What solidified her return, in 2013, was her role as womanizing inmate Nicky Nichols on Netflix’s Orange Is the New Black, which both allowed her to mine her past for material — Nichols is addicted to heroin, and after it’s revealed she also had to have open-heart surgery, Lyonne bares her real scar — and move beyond it in her work. The role enabled her to fully explore “a particular version” of herself, the one that attracts and is attracted to the “sort of male, ’70s typology, that kind of genderless sort of person” that, particularly when it’s a woman, often ends up an “ancillary player.” Her success as a beloved part of the ensemble comes from the serious consideration she brought to the role; when Nichols was shipped to maximum security for trying to sell heroin and not seen for the rest of season three, Lyonne told critics she was “excited” to see such a realistic development for the character. “It makes sense that a self-destructive person would end up where she did,” she said, before outlining the possible ways Nichols might respond to the experience. But she’s not at all resentful of spending so much time in that role, and I believe her when she says so. “I’ve never done anything for seven years,” she told me, referring to her time on the show. “I’ve never been in a romantic relationship for seven years, let alone one project, so it’s nice to have something with closure that’s healthy in a life. As sad as I am, it’s also kind of a nice, life-affirming event that something can go on for so long and end so positively.”
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I met Lyonne two days after the wrap party for OITNB — her hair unwashed since then — which will air its final season later this year, and about a month following the debut of Russian Doll. Here, too, Lyonne worked from life, but the relationship between her and her character, Nadia Vulvokov — a wise-cracking nihilist whose slyly impenetrable defense mechanisms begin to falter when, on the night of her 36th birthday party, she is hit and killed by a taxi while crossing the street to catch her lost cat — is more intuitive. Instead of moving on to the afterlife, Nadia reappears looking in the bathroom mirror at her party, consigned by a ripple in the space-time continuum — and/or, the show suggests, unresolved issues from her childhood — to relive her death over and over again, through scenarios that range from the ludicrous (pratfalls) to the genuinely harrowing.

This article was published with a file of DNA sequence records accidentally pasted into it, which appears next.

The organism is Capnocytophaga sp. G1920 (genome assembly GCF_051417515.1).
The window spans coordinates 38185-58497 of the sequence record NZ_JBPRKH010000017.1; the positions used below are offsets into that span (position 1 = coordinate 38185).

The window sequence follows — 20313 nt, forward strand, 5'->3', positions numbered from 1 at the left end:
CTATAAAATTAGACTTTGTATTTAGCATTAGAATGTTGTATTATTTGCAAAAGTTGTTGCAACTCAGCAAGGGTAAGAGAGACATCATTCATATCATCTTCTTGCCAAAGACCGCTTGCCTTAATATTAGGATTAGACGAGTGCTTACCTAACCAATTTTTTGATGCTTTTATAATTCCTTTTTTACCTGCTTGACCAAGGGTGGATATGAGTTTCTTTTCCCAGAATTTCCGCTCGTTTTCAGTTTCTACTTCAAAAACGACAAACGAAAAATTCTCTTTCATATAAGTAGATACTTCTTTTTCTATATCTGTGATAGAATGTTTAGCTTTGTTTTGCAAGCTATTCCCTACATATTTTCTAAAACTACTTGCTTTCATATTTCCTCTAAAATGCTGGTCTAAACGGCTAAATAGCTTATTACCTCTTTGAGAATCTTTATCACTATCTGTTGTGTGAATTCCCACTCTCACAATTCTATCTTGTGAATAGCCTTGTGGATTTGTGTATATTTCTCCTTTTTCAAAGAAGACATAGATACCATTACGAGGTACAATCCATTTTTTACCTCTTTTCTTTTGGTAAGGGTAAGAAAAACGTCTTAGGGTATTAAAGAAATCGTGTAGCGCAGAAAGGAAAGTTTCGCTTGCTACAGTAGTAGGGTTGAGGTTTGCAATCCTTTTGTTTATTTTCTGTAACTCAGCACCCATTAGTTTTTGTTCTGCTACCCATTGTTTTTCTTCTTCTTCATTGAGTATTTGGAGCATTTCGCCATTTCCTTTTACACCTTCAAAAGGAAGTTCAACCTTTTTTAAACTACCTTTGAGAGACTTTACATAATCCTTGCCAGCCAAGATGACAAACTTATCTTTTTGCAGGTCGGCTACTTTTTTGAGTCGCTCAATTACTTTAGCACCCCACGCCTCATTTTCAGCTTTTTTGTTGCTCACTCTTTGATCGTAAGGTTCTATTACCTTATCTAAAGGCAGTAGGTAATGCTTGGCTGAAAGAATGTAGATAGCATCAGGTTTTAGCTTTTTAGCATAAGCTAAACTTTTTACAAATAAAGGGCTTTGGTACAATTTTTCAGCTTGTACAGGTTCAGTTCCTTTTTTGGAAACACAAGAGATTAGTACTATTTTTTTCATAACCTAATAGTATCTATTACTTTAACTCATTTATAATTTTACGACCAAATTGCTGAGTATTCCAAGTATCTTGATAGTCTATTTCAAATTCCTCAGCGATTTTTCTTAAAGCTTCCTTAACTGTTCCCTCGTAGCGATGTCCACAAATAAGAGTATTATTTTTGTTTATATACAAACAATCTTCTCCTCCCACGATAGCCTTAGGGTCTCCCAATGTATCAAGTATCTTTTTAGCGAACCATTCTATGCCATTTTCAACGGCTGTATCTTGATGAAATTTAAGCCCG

Nadia is a version of the typical Lyonne character, particularly at first, but as she softens over the course of the show, the confusion and pain of her Groundhog Day non-existence wearing on her, Lyonne’s performance improves: it’s as if she begins by going through the motions of schticky irony in order to make an argument in favor of real emotion. The disorienting and increasingly upsetting cycle of death and rebirth mimics the highs and lows of addiction, while implying the constant near-deaths an addict experiences, and the translation from literal addict to figurative one allows for a more dynamic understanding of what it means to bottom out but survive. “I was like, you know what?” she said. “I’ll just write it for myself, because I don’t know if you guys are really grasping why I’m interested in these characters, what it means when you’re [saying], ‘It’s like Peter Falk or Columbo.’ What does that actually mean? Peter Falk is nobody’s second banana; this guy is a real motherfucker. He can really do some shit and make you feel some things.”
The show’s fans are calling for a second season, but Lyonne has a lot going on: her recent forays into directing — in addition to Russian Doll, she directed an episode of the final season of OITNB and a short, Fellini/Fosse-inspired film for Kenzo, “Cabiria, Charity, Chastity” — have revealed “the language that I’m interested in as a filmmaker,” and she’s excited to make a feature. Plus her new production company with Maya Rudolph, Animal Pictures, signed a first-look deal with Amazon at the end of last year.